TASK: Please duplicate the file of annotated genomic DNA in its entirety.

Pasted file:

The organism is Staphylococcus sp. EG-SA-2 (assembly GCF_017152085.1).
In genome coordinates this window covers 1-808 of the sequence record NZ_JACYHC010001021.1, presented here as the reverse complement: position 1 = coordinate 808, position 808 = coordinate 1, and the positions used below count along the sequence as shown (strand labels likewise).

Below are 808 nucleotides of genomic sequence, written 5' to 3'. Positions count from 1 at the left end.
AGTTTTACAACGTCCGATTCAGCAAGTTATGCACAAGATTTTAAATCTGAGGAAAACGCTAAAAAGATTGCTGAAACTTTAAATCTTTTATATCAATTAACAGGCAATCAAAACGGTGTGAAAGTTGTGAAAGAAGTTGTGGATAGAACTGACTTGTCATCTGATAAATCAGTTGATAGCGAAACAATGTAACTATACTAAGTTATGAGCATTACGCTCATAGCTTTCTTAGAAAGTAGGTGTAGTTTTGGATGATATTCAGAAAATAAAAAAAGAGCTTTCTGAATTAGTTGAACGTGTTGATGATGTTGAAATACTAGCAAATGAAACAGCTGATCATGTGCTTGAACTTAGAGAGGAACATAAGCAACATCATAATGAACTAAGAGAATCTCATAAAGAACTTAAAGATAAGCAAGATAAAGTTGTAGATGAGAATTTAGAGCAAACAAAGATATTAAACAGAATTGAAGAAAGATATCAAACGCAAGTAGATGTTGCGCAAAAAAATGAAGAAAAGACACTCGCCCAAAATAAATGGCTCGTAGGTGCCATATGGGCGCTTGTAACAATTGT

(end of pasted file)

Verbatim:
The organism is Staphylococcus sp. EG-SA-2 (assembly GCF_017152085.1).
In genome coordinates this window covers 1-808 of the sequence record NZ_JACYHC010001021.1, presented here as the reverse complement: position 1 = coordinate 808, position 808 = coordinate 1, and the positions used below count along the sequence as shown (strand labels likewise).

Below are 808 nucleotides of genomic sequence, written 5' to 3'. Positions count from 1 at the left end.
AGTTTTACAACGTCCGATTCAGCAAGTTATGCACAAGATTTTAAATCTGAGGAAAACGCTAAAAAGATTGCTGAAACTTTAAATCTTTTATATCAATTAACAGGCAATCAAAACGGTGTGAAAGTTGTGAAAGAAGTTGTGGATAGAACTGACTTGTCATCTGATAAATCAGTTGATAGCGAAACAATGTAACTATACTAAGTTATGAGCATTACGCTCATAGCTTTCTTAGAAAGTAGGTGTAGTTTTGGATGATATTCAGAAAATAAAAAAAGAGCTTTCTGAATTAGTTGAACGTGTTGATGATGTTGAAATACTAGCAAATGAAACAGCTGATCATGTGCTTGAACTTAGAGAGGAACATAAGCAACATCATAATGAACTAAGAGAATCTCATAAAGAACTTAAAGATAAGCAAGATAAAGTTGTAGATGAGAATTTAGAGCAAACAAAGATATTAAACAGAATTGAAGAAAGATATCAAACGCAAGTAGATGTTGCGCAAAAAAATGAAGAAAAGACACTCGCCCAAAATAAATGGCTCGTAGGTGCCATATGGGCGCTTGTAACAATTGT